This, in Partha Dasgupta’s opinion, is ‘the central problem of the social sciences’. In this inquiry, he suggests a way, at least for poorer societies, to solve it. His models, he says, shouldn’t be taken too literally. Although he is himself a theoretical economist, his models start in political philosophy, and go beyond what most economists think of as economics into the real conditions of life in the South. An Inquiry into Well-Being and Destitution is in many ways as impressive as Hume, Smith and Marx themselves. It doesn’t, however, contest them on their own ground. There’s just one reference in Dasgupta’s index to ‘industrialisation’, two to ‘international trade’. He agrees that the extraordinary successes of Japan, South Korea, Taiwan, Singapore and Malaysia owe everything to the export of manufactures. He also agrees that the ‘infant industry’ argument is more generally correct. If a country wants to industrialise, it has initially to protect its industries from more efficient competition from others. But the political temptations of this are enormous, and what at first makes sense can turn – as in many places it did – into a stagnant and expensive mess. Dasgupta is probably right to think that the success of this strategy in East Asia owes more to historical luck and administrative good judgment than to theory. (In the early Eighties the South Korean Government instructed the large corporations whose success it had nurtured, Hyundai, Daewoo, Samsung, Lucky Star and the others, to pass a quarter of their profits to the governing party: few other economies could have survived corruption on this scale.) The real difficulties are in the countryside. The fundamental questions are what the state, any state, should try to do about these, and how the governments of states that preside over poor rural populations (Dasgupta concentrates on South Asia and sub-Saharan Africa) should do it.
A state, he suggests, exists to promote the well-being of its citizens. This doesn’t mean that it should concern itself with the citizens’ actual happiness. States of mind are none of its business. And even if they were, no state could do much to improve them. The contract, as Dasgupta wants to think of it, is a contract between a state and its citizens to enhance the benefits of social co-operation on terms (in Tim Scanlon’s famous formulation) that neither side can ‘reasonably reject’. It requires the state to facilitate, and if necessary itself to provide, the conditions in which (within sensible limits) the citizens are at liberty, as individuals, to do what they want to do. ‘As individuals’, Dasgupta insists, is important. Liberty means independence, and that means not having to depend on others. (Some of our best pleasures may come from dependencies. The state’s concern is only that we should not have them forced upon us.) It’s a conception that brings together what liberal political philosophers have more usually tended to see as ‘two disparate conceptual frameworks: contractual theories of justice, and theories that see justice as involving the maximisation of some overall social objective’. And we can get to it, Dasgupta adds, skipping over the problem of disputes over what’s to be provided for whom, by lowering John Rawls’s ‘veil of ignorance’. No one knows in advance where they’re going to stand, and exactly how much of what they’ll need when they discover where they do stand. Having agreed to the contract, the state provides ‘the background institutions’ that are necessary to honour it, and the citizens set off to lead their lives. These institutions, Dasgupta wants to say, provide ‘rights’, so-called ‘negative’ rights to civil and political freedoms and ‘positive’ rights to certain minimum conditions of life.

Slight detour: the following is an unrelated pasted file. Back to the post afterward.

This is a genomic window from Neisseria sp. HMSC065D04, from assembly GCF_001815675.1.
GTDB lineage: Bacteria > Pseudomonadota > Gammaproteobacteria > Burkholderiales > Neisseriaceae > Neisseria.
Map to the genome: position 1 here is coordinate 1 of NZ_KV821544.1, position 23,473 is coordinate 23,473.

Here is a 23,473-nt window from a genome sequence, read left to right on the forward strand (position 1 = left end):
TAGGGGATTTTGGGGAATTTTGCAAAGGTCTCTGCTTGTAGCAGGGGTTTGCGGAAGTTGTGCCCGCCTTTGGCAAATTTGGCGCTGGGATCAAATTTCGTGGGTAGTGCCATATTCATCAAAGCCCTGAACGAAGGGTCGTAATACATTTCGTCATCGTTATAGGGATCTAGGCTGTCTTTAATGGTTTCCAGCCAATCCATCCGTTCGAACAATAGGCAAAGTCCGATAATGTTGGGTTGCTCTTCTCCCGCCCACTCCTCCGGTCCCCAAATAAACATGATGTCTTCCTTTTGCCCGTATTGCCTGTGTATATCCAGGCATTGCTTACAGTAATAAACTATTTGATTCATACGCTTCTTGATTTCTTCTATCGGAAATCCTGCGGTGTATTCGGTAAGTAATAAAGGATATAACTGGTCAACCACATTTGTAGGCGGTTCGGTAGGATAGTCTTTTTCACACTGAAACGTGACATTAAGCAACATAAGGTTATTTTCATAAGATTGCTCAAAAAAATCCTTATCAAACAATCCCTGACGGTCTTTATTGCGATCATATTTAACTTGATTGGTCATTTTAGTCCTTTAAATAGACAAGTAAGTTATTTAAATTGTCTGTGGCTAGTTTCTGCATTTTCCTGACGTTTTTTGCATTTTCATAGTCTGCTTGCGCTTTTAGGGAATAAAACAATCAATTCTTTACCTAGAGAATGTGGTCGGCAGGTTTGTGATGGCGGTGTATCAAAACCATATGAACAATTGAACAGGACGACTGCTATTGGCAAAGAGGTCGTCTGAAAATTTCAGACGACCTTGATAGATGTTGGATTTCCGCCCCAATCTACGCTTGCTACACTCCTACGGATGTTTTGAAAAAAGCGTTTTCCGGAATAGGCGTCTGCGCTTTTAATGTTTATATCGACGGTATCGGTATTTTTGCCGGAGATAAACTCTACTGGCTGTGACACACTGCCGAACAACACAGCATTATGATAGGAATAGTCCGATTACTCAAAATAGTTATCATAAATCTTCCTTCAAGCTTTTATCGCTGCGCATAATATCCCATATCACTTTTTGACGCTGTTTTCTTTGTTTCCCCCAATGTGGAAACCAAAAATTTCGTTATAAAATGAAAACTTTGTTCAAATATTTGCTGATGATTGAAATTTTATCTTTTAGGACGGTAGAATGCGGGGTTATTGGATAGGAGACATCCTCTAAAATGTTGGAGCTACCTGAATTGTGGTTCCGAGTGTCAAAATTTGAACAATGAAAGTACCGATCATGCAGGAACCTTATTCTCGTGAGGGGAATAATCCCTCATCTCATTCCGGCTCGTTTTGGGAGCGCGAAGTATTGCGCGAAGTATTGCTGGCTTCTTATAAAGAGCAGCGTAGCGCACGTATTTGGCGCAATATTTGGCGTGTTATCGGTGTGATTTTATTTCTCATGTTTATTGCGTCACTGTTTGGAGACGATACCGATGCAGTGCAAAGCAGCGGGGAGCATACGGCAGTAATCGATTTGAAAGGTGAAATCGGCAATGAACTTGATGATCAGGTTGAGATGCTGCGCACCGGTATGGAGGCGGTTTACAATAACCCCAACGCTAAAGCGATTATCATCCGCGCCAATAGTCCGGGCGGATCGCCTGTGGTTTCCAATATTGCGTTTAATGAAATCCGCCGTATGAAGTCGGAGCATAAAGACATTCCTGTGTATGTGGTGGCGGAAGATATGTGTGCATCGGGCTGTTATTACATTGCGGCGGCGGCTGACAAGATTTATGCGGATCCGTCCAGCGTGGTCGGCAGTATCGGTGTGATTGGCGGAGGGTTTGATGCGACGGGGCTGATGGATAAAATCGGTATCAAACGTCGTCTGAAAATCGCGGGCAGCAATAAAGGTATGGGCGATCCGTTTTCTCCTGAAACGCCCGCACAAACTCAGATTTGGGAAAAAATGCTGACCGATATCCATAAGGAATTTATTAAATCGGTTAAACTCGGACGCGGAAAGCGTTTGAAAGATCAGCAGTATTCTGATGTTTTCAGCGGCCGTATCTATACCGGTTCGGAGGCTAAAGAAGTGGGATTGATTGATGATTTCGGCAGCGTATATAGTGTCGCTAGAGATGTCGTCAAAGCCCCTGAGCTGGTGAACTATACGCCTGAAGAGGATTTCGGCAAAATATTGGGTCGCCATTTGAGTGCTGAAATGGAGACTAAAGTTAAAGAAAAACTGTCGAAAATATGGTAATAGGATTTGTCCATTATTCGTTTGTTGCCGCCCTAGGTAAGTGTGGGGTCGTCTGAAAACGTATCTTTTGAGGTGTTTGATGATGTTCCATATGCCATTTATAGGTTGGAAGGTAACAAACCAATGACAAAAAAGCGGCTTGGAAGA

At the start of the Eighties, few worried about the relation in the South between these two kinds of right. Officials, sensitive to the overriding concerns of the Cold War, kept a polite silence about the absence of civil and political liberties. Many academic observers, seeing an analogy with the ‘development’ of the North in the 19th and early 20th centuries, and inclined to accept that its more deliberate pursuit in the South required vested interests to be overridden, were convinced that liberties and the distribution of some more positive public goods too would have to wait. The mood has now changed, and Dasgupta presses such data as there are from 1980 itself to argue that it is right that it should have. Some comparatively poor countries had already done quite well (in one or two cases, like China and Sri Lanka, spectacularly well) in reducing infant mortality and improving the expectation of life and literacy. And some (Botswana, Gambia, India, Mauritius, Sri Lanka again) had also extended a reasonable number of civil and political rights. More recent figures, Dasgupta does not add, tend to support him further. But in both cases the sources are unreliable, the measures are coarse, and the correlations between them say nothing about what might be causing what.